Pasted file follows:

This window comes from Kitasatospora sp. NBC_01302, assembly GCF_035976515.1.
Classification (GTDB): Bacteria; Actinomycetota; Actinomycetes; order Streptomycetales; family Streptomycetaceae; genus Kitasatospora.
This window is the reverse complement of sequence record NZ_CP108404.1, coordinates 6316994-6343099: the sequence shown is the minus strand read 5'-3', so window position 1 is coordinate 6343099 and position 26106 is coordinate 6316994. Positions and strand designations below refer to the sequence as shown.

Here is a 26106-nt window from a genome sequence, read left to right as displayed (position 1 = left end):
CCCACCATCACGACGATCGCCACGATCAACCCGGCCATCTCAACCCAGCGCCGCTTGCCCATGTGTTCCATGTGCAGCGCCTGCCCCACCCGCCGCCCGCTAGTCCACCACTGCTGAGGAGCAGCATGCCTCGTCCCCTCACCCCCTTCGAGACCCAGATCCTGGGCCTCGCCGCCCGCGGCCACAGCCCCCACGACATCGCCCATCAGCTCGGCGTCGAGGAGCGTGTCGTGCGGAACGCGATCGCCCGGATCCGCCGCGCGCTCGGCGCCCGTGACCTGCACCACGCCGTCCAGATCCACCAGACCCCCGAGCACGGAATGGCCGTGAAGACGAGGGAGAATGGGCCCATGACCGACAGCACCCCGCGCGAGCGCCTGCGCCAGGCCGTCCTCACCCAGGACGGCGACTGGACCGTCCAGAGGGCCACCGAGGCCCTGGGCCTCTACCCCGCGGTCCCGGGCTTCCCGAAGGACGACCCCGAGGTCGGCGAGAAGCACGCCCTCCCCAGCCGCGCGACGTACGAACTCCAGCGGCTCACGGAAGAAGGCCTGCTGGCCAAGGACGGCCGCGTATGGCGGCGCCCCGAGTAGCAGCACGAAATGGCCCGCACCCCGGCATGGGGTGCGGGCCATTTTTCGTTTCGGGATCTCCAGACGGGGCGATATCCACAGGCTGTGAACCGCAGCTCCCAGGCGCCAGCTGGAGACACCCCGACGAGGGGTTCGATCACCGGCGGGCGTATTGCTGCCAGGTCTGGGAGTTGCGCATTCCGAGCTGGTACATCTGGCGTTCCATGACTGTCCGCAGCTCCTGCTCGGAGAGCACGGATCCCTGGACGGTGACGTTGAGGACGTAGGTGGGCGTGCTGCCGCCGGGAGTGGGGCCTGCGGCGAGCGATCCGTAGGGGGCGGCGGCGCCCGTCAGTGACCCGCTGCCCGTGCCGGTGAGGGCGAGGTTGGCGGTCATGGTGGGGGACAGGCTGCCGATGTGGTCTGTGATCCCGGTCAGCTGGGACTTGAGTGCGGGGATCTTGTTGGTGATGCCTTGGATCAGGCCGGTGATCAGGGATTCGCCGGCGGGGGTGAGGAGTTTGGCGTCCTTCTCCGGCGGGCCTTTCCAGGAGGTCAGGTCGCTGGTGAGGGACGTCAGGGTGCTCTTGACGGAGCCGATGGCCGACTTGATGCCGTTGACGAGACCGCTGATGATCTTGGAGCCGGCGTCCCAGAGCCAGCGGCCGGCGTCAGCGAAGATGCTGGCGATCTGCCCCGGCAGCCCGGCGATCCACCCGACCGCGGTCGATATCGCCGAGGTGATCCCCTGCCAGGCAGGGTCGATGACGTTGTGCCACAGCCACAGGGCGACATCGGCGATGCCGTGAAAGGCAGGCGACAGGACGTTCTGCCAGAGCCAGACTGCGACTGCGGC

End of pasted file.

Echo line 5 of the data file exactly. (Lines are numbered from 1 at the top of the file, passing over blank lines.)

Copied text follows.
CCCACCATCACGACGATCGCCACGATCAACCCGGCCATCTCAACCCAGCGCCGCTTGCCCATGTGTTCCATGTGCAGCGCCTGCCCCACCCGCCGCCCGCTAGTCCACCACTGCTGAGGAGCAGCATGCCTCGTCCCCTCACCCCCTTCGAGACCCAGATCCTGGGCCTCGCCGCCCGCGGCCACAGCCCCCACGACATCGCCCATCAGCTCGGCGTCGAGGAGCGTGTCGTGCGGAACGCGATCGCCCGGATCCGCCGCGCGCTCGGCGCCCGTGACCTGCACCACGCCGTCCAGATCCACCAGACCCCCGAGCACGGAATGGCCGTGAAGACGAGGGAGAATGGGCCCATGACCGACAGCACCCCGCGCGAGCGCCTGCGCCAGGCCGTCCTCACCCAGGACGGCGACTGGACCGTCCAGAGGGCCACCGAGGCCCTGGGCCTCTACCCCGCGGTCCCGGGCTTCCCGAAGGACGACCCCGAGGTCGGCGAGAAGCACGCCCTCCCCAGCCGCGCGACGTACGAACTCCAGCGGCTCACGGAAGAAGGCCTGCTGGCCAAGGACGGCCGCGTATGGCGGCGCCCCGAGTAGCAGCACGAAATGGCCCGCACCCCGGCATGGGGTGCGGGCCATTTTTCGTTTCGGGATCTCCAGACGGGGCGATATCCACAGGCTGTGAACCGCAGCTCCCAGGCGCCAGCTGGAGACACCCCGACGAGGGGTTCGATCACCGGCGGGCGTATTGCTGCCAGGTCTGGGAGTTGCGCATTCCGAGCTGGTACATCTGGCGTTCCATGACTGTCCGCAGCTCCTGCTCGGAGAGCACGGATCCCTGGACGGTGACGTTGAGGACGTAGGTGGGCGTGCTGCCGCCGGGAGTGGGGCCTGCGGCGAGCGATCCGTAGGGGGCGGCGGCGCCCGTCAGTGACCCGCTGCCCGTGCCGGTGAGGGCGAGGTTGGCGGTCATGGTGGGGGACAGGCTGCCGATGTGGTCTGTGATCCCGGTCAGCTGGGACTTGAGTGCGGGGATCTTGTTGGTGATGCCTTGGATCAGGCCGGTGATCAGGGATTCGCCGGCGGGGGTGAGGAGTTTGGCGTCCTTCTCCGGCGGGCCTTTCCAGGAGGTCAGGTCGCTGGTGAGGGACGTCAGGGTGCTCTTGACGGAGCCGATGGCCGACTTGATGCCGTTGACGAGACCGCTGATGATCTTGGAGCCGGCGTCCCAGAGCCAGCGGCCGGCGTCAGCGAAGATGCTGGCGATCTGCCCCGGCAGCCCGGCGATCCACCCGACCGCGGTCGATATCGCCGAGGTGATCCCCTGCCAGGCAGGGTCGATGACGTTGTGCCACAGCCACAGGGCGACATCGGCGATGCCGTGAAAGGCAGGCGACAGGACGTTCTGCCAGAGCCAGACTGCGACTGCGGC